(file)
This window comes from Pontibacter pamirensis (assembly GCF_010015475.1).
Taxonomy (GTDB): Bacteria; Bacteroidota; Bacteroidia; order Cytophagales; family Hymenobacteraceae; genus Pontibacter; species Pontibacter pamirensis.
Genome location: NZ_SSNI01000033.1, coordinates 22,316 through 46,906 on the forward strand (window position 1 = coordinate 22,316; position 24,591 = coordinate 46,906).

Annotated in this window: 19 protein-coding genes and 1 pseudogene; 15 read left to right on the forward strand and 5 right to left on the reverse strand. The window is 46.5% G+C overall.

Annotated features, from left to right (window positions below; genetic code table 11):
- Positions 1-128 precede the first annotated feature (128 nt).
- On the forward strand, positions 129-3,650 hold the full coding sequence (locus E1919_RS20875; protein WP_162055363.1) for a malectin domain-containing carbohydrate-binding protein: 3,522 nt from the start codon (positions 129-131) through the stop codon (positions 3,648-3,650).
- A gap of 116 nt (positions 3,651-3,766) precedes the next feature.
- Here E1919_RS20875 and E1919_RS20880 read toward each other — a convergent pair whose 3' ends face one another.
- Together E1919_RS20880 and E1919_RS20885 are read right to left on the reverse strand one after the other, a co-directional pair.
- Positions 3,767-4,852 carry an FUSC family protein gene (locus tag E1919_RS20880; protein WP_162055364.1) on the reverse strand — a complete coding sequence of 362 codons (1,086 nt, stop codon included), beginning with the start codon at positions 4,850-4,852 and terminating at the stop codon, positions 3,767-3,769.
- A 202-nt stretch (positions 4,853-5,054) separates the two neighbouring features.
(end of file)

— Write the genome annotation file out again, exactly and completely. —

This window comes from Pontibacter pamirensis (assembly GCF_010015475.1).
Taxonomy (GTDB): Bacteria; Bacteroidota; Bacteroidia; order Cytophagales; family Hymenobacteraceae; genus Pontibacter; species Pontibacter pamirensis.
Genome location: NZ_SSNI01000033.1, coordinates 22,316 through 46,906 on the forward strand (window position 1 = coordinate 22,316; position 24,591 = coordinate 46,906).

Annotated in this window: 19 protein-coding genes and 1 pseudogene; 15 read left to right on the forward strand and 5 right to left on the reverse strand. The window is 46.5% G+C overall.

Annotated features, from left to right (window positions below; genetic code table 11):
- Positions 1-128 precede the first annotated feature (128 nt).
- On the forward strand, positions 129-3,650 hold the full coding sequence (locus E1919_RS20875; protein WP_162055363.1) for a malectin domain-containing carbohydrate-binding protein: 3,522 nt from the start codon (positions 129-131) through the stop codon (positions 3,648-3,650).
- A gap of 116 nt (positions 3,651-3,766) precedes the next feature.
- Here E1919_RS20875 and E1919_RS20880 read toward each other — a convergent pair whose 3' ends face one another.
- Together E1919_RS20880 and E1919_RS20885 are read right to left on the reverse strand one after the other, a co-directional pair.
- Positions 3,767-4,852 carry an FUSC family protein gene (locus tag E1919_RS20880; protein WP_162055364.1) on the reverse strand — a complete coding sequence of 362 codons (1,086 nt, stop codon included), beginning with the start codon at positions 4,850-4,852 and terminating at the stop codon, positions 3,767-3,769.
- A 202-nt stretch (positions 4,853-5,054) separates the two neighbouring features.